"[A] lucid, richly detailed examination of the evolution of the free market ideology since the end of World War II."—Glenn C. Altschuler, Pittsburgh Post-Gazette
"[A] good read. . . . The deep history of neo-liberal thought is fascinating."—Andrew Hilton, Financial World
"Clearly written and relevant to a wide audience."—Daniel Ben-Ami, Financial Times Wealth
"Masters of the Universe is a firm brief for the independent, causal power of ideas to shape history. . . . [It] does much to help explain the aftermath of 2008 and the ways in which political responses that might have defined another era seem unthinkable in ours."—Jennifer Burns, American Prospect
"His lengthy exposition of the views shared by these outstanding economists might encourage many to pay attention to their works."—Alejandro Chafuen, Forbes
"This is a timely history of the Anglo-American love affair with the market and the origins of the current economic crisis."—Keith Richmond, Tribune
"[T]his is an insightful, substantive historical account of the Anglo-American political economy underpinning the conservative economic agendas of the Thatcher and Reagan administrations."—Choice
"Jones gives us the best kind of intellectual history, showing the interplay of ideas, ideology and nascent political movements. The book should be lauded for illustrating that the history of ideas is not straightforward, and a big idea can be bent towards something that its originators might not have imagined."—Joel Campbell, International Affairs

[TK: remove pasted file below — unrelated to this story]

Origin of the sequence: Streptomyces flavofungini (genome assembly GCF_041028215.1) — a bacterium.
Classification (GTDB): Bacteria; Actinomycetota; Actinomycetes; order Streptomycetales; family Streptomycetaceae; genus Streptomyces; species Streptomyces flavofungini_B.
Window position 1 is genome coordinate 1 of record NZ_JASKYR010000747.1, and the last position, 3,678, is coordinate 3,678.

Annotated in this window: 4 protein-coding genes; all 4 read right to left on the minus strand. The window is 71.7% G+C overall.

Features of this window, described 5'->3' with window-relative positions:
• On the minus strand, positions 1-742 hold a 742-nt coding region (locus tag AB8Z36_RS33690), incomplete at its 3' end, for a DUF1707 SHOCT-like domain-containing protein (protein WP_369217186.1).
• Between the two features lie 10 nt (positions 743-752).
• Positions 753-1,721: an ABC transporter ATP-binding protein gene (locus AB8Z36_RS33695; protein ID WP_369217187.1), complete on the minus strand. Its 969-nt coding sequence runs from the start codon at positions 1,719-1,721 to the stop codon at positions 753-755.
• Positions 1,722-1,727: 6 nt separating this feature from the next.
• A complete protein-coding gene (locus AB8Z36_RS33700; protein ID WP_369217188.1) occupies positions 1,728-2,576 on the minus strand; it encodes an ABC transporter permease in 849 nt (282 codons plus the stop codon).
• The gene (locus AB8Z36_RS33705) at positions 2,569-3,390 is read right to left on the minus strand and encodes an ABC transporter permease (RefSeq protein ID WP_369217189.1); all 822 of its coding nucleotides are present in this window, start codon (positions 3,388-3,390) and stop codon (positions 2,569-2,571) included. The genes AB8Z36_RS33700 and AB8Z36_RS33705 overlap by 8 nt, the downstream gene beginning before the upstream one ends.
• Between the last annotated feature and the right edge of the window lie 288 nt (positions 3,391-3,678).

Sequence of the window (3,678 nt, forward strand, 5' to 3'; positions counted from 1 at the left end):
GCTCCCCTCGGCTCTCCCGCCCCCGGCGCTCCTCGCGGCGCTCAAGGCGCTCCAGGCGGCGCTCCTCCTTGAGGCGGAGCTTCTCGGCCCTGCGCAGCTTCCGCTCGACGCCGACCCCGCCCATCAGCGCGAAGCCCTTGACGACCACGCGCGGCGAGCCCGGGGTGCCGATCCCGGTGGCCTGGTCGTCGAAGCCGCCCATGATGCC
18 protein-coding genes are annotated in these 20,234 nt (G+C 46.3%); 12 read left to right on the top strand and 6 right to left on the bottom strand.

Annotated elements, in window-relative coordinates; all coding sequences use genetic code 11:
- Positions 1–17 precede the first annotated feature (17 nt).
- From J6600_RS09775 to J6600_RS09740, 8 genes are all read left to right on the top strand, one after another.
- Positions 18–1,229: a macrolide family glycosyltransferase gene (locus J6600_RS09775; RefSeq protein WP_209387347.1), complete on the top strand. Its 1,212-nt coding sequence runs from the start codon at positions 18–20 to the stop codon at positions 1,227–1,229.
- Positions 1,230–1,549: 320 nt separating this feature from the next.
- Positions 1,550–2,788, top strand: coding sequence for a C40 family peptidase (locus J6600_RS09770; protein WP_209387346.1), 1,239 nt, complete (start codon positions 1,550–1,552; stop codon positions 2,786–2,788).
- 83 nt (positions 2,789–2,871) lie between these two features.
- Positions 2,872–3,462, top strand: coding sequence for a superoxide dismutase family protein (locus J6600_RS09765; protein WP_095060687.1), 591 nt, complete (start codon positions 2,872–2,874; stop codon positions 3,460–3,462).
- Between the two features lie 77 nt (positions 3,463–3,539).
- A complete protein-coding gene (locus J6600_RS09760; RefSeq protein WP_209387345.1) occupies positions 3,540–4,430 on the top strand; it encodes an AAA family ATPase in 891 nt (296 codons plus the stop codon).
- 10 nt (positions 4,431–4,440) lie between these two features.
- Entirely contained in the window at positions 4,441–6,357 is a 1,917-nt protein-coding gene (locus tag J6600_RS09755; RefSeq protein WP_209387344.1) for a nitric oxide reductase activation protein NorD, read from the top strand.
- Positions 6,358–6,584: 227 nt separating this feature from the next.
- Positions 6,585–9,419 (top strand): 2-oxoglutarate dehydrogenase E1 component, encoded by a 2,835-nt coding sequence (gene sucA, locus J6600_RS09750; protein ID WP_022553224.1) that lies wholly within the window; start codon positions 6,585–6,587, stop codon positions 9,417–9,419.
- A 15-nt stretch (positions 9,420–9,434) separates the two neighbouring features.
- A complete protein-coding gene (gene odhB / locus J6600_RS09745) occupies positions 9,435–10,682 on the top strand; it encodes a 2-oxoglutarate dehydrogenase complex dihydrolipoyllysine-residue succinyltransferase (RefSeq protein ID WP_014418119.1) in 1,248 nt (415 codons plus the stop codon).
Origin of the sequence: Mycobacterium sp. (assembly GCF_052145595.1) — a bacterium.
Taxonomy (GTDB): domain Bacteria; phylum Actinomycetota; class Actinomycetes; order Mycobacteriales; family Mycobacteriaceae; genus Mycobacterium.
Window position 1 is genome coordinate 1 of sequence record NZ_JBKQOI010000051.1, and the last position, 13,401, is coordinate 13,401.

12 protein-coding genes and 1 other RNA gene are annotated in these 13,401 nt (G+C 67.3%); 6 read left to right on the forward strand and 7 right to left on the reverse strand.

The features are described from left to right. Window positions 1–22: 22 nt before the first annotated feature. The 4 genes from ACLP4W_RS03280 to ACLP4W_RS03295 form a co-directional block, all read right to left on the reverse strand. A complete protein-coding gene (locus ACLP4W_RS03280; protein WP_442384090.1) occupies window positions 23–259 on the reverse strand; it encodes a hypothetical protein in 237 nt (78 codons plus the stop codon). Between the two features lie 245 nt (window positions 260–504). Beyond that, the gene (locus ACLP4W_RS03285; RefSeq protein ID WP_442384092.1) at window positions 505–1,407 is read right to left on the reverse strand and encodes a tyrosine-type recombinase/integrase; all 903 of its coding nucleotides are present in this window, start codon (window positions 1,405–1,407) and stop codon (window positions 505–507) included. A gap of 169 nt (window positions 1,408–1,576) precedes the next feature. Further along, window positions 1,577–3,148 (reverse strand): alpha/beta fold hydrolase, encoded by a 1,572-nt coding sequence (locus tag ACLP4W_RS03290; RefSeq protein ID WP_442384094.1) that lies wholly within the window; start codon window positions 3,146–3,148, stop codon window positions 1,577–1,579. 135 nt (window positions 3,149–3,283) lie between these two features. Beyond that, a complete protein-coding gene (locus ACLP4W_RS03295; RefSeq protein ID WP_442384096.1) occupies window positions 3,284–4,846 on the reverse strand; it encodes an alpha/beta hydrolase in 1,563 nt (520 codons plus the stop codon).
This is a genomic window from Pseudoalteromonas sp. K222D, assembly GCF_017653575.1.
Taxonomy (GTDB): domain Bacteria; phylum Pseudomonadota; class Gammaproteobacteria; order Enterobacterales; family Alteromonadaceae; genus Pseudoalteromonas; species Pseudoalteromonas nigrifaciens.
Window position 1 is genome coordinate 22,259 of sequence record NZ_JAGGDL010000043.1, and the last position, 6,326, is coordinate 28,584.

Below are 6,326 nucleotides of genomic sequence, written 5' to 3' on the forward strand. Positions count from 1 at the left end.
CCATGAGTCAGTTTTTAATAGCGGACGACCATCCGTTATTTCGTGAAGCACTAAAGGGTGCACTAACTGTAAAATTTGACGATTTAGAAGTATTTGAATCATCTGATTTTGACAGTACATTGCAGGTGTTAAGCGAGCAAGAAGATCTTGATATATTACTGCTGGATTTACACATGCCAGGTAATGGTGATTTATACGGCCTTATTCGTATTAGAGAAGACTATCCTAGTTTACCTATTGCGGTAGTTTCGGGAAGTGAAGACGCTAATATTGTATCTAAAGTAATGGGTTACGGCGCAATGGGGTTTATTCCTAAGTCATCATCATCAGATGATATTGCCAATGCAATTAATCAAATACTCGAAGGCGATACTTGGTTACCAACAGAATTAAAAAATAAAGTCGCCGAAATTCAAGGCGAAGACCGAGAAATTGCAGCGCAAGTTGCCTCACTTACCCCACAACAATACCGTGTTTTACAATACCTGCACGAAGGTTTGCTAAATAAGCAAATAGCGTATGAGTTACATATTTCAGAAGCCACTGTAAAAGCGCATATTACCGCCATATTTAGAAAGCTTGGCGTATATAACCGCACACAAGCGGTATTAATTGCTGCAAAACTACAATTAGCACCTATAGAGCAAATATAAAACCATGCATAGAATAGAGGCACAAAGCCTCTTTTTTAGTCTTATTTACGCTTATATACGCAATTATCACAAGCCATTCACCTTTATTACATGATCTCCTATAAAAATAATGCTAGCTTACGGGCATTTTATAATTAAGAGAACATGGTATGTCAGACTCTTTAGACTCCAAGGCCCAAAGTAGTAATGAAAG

"[T]his ambitious book is one of the very best histories we have of the development of neoliberal ideas and ideology before the era of Thatcher and Reagan."—W. Elliot Brownlee, Journal of American History
"[A] terrific book."—Enlightened Economist
"Daniel Stedman Jones has an unusual talent—making the history of economic thought fascinating and significant. In tracing the evolution of neoliberal ideas and their implementation in public policy in Britain and the United States, he does a superb job of helping us understand both the last half-century of Atlantic history and the origins of the current crisis. No book could be more timely."—Eric Foner, Columbia University
"Daniel Stedman Jones captures brilliantly the interaction between ideas and events in this compelling history of the rise of Thatcherism and Reaganism. He displays a willingness, unusual in a historian, to treat economic ideas seriously, and not just as weapons in a political struggle. In the light of the economic collapse of 2007-2008, the intellectual debates of the 1970s and 1980s, brought so vividly to life here, are as fresh as they were at the time."—Robert Skidelsky, author of Keynes: Return of the Master
"Daniel Stedman Jones shows how neoliberalism gained ascendancy in both the United States and the United Kingdom. This timely book is a model of calmness, lucidity, and reasoned argument, intent on understanding neoliberalism rather than celebrating or condemning it out of hand."—Sean Wilentz, author of "The Age of Reagan: A History, 1974-2008"